US Senate Passes the
US Senate Passes the "America Invents Act" in an Effort to Substantially Reform Longstanding US Patent Law

US Senate Passes the "America Invents Act" in an Effort to Substantially Reform Longstanding US Patent Law

Yesterday, March 8, 2011, the United States Senate passed S.23, the "America Invents Act of 2011" following significant amendments that stripped certain provisions from the bill such as the proposed limitations on damages, willfulness and venue in district court infringement actions. The bill passed by the Senate contains many important provisions affecting the patent process in the United States:

1) Patent System Moves From First-to-Invent System to First-to-File System. The bill would harmonize the US patent system with the rest of the world by switching from a first-to-invent system to a first-to-file system.
2) PTO Given Fee-Setting Authority. The bill would allow the PTO to set patent and trademark fees without Congress's prior approval.
3) End to Fee Diversion. The bill ends diversion of fees collected by the PTO into the general fund. A USPTO Revolving Fund will enable those fees to be used by the PTO for future expenditures.
4) Third Parties May Submit Prior Art During Patent Examination. The bill would allow third parties to submit prior art for consideration during patent examination.
5) Post-Grant Review During First Nine Months After Issue. Post-grant review could be requested on any grounds in the first nine months after a patent issues. The PTO Director would have sole authority to authorize or deny post-grant review.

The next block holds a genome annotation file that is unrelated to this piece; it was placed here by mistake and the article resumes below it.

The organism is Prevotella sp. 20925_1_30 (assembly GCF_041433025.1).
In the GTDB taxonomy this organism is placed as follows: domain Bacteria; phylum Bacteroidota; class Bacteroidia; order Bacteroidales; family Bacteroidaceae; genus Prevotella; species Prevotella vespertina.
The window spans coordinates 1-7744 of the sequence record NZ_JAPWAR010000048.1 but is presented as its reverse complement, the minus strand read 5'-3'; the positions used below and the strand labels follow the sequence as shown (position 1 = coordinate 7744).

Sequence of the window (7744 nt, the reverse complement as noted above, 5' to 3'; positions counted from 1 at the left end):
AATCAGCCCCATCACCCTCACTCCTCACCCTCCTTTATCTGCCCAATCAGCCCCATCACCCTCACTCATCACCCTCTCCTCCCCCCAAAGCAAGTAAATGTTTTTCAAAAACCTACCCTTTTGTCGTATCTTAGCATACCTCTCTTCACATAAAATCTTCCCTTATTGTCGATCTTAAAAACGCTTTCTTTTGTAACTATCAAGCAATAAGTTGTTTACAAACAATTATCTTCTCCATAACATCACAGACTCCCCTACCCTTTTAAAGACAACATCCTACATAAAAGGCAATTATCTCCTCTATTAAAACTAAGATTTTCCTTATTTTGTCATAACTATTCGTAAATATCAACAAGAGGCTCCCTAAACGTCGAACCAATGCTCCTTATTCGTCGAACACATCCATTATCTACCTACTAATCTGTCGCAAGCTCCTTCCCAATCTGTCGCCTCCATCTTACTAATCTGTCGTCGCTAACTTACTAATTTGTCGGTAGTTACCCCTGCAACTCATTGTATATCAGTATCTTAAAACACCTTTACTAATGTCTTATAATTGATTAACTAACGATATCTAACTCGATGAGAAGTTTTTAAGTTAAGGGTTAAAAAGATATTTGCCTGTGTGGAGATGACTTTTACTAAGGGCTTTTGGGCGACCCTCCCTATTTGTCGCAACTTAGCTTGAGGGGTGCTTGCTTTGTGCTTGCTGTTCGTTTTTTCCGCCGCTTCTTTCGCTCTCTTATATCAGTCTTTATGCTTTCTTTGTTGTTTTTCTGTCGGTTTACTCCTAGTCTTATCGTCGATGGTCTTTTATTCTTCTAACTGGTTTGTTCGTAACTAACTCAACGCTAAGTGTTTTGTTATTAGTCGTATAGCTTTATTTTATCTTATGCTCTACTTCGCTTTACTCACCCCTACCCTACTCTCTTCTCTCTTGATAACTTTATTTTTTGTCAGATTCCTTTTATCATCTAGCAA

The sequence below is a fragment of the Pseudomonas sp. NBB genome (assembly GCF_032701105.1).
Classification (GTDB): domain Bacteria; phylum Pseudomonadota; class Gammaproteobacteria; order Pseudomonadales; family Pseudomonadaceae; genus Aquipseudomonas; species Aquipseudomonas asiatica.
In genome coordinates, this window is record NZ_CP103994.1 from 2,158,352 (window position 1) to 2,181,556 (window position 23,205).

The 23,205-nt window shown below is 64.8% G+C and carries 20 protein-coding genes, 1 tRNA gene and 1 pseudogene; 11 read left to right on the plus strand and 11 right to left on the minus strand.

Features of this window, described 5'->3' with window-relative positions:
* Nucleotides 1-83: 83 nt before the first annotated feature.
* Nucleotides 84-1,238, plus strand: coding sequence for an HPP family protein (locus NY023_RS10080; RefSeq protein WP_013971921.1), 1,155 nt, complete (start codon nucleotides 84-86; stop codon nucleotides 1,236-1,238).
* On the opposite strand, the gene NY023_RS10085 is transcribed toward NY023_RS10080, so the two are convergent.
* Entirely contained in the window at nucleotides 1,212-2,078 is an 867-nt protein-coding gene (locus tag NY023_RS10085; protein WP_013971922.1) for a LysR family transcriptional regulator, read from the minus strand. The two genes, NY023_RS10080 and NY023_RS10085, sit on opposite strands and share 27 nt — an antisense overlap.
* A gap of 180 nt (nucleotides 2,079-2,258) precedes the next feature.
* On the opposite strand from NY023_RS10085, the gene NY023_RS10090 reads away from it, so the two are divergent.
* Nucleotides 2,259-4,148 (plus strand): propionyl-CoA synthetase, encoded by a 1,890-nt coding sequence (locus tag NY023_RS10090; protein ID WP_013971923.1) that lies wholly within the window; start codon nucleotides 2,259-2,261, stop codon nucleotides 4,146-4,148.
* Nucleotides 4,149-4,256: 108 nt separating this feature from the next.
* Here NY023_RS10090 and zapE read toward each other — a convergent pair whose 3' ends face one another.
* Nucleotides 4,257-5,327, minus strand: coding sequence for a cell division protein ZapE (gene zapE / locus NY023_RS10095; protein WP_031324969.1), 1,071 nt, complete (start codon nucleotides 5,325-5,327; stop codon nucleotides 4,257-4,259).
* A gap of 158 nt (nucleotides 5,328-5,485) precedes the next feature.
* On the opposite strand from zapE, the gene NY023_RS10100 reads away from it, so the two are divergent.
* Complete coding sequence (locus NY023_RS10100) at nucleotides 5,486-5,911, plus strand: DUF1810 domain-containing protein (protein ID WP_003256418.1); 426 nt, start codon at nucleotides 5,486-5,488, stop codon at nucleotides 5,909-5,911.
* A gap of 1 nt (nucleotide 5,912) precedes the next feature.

6) Supplemental Examination Process Provided for Patent Owners to Submit Prior Art and Prevent Its Use in an Inequitable Conduct Defense. The bill creates a new procedure called "supplemental examination," which allows the patent owner to make pre-litigation submissions to the PTO of prior art not disclosed during examination. Such submissions could not then be used to support an inequitable conduct defense.
7) Ban on Tax Strategy Patents. Strategies for reducing, avoiding or deferring tax liability are not eligible for patents.

The bill now moves to the United States House of Representatives for consideration. The timetable for House consideration and the slate of provisions it is likely to consider are unclear at this time.


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